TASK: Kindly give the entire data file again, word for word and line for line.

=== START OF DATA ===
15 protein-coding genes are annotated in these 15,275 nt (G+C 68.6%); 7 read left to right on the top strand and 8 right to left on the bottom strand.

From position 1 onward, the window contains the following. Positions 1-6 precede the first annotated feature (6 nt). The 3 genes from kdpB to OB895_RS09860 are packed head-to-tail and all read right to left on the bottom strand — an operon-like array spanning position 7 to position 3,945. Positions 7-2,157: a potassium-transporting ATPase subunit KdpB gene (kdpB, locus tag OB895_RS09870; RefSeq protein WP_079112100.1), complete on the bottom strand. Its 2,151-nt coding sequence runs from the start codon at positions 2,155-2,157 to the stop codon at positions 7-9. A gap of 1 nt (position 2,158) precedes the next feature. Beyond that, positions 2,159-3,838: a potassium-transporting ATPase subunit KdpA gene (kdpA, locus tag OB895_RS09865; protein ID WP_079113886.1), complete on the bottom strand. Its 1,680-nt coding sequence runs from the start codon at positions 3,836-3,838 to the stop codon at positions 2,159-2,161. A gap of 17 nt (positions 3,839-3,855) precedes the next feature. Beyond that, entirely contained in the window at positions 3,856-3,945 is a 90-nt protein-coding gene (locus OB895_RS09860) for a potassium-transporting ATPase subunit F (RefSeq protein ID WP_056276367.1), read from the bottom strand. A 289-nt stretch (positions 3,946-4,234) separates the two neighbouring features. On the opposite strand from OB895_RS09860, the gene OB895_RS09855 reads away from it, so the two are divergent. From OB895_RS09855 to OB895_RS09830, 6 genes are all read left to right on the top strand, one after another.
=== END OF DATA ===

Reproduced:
15 protein-coding genes are annotated in these 15,275 nt (G+C 68.6%); 7 read left to right on the top strand and 8 right to left on the bottom strand.

From position 1 onward, the window contains the following. Positions 1-6 precede the first annotated feature (6 nt). The 3 genes from kdpB to OB895_RS09860 are packed head-to-tail and all read right to left on the bottom strand — an operon-like array spanning position 7 to position 3,945. Positions 7-2,157: a potassium-transporting ATPase subunit KdpB gene (kdpB, locus tag OB895_RS09870; RefSeq protein WP_079112100.1), complete on the bottom strand. Its 2,151-nt coding sequence runs from the start codon at positions 2,155-2,157 to the stop codon at positions 7-9. A gap of 1 nt (position 2,158) precedes the next feature. Beyond that, positions 2,159-3,838: a potassium-transporting ATPase subunit KdpA gene (kdpA, locus tag OB895_RS09865; protein ID WP_079113886.1), complete on the bottom strand. Its 1,680-nt coding sequence runs from the start codon at positions 3,836-3,838 to the stop codon at positions 2,159-2,161. A gap of 17 nt (positions 3,839-3,855) precedes the next feature. Beyond that, entirely contained in the window at positions 3,856-3,945 is a 90-nt protein-coding gene (locus OB895_RS09860) for a potassium-transporting ATPase subunit F (RefSeq protein ID WP_056276367.1), read from the bottom strand. A 289-nt stretch (positions 3,946-4,234) separates the two neighbouring features. On the opposite strand from OB895_RS09860, the gene OB895_RS09855 reads away from it, so the two are divergent. From OB895_RS09855 to OB895_RS09830, 6 genes are all read left to right on the top strand, one after another.